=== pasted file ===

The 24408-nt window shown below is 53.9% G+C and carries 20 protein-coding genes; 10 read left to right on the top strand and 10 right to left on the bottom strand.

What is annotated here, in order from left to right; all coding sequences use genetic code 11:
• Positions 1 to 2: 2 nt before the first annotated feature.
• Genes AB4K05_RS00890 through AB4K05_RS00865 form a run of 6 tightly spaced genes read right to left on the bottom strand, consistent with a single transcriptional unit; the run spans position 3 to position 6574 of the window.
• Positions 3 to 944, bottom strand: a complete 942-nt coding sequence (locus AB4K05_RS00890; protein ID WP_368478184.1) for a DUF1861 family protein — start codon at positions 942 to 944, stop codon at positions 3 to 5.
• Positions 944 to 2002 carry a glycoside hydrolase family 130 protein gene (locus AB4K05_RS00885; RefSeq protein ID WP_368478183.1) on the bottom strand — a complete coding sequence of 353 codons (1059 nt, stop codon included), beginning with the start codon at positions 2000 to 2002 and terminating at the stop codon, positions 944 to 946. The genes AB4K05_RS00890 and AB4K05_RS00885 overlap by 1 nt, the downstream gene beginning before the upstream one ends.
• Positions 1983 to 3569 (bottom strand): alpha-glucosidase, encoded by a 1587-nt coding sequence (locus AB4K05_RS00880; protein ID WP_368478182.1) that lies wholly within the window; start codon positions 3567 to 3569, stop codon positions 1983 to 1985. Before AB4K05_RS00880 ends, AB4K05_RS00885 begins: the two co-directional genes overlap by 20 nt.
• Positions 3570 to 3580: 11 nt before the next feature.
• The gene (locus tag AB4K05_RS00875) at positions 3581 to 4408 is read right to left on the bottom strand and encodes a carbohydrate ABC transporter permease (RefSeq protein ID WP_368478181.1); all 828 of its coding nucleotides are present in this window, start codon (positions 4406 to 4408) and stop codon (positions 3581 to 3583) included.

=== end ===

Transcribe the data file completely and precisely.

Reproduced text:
The 24408-nt window shown below is 53.9% G+C and carries 20 protein-coding genes; 10 read left to right on the top strand and 10 right to left on the bottom strand.

What is annotated here, in order from left to right; all coding sequences use genetic code 11:
• Positions 1 to 2: 2 nt before the first annotated feature.
• Genes AB4K05_RS00890 through AB4K05_RS00865 form a run of 6 tightly spaced genes read right to left on the bottom strand, consistent with a single transcriptional unit; the run spans position 3 to position 6574 of the window.
• Positions 3 to 944, bottom strand: a complete 942-nt coding sequence (locus AB4K05_RS00890; protein ID WP_368478184.1) for a DUF1861 family protein — start codon at positions 942 to 944, stop codon at positions 3 to 5.
• Positions 944 to 2002 carry a glycoside hydrolase family 130 protein gene (locus AB4K05_RS00885; RefSeq protein ID WP_368478183.1) on the bottom strand — a complete coding sequence of 353 codons (1059 nt, stop codon included), beginning with the start codon at positions 2000 to 2002 and terminating at the stop codon, positions 944 to 946. The genes AB4K05_RS00890 and AB4K05_RS00885 overlap by 1 nt, the downstream gene beginning before the upstream one ends.
• Positions 1983 to 3569 (bottom strand): alpha-glucosidase, encoded by a 1587-nt coding sequence (locus AB4K05_RS00880; protein ID WP_368478182.1) that lies wholly within the window; start codon positions 3567 to 3569, stop codon positions 1983 to 1985. Before AB4K05_RS00880 ends, AB4K05_RS00885 begins: the two co-directional genes overlap by 20 nt.
• Positions 3570 to 3580: 11 nt before the next feature.
• The gene (locus tag AB4K05_RS00875) at positions 3581 to 4408 is read right to left on the bottom strand and encodes a carbohydrate ABC transporter permease (RefSeq protein ID WP_368478181.1); all 828 of its coding nucleotides are present in this window, start codon (positions 4406 to 4408) and stop codon (positions 3581 to 3583) included.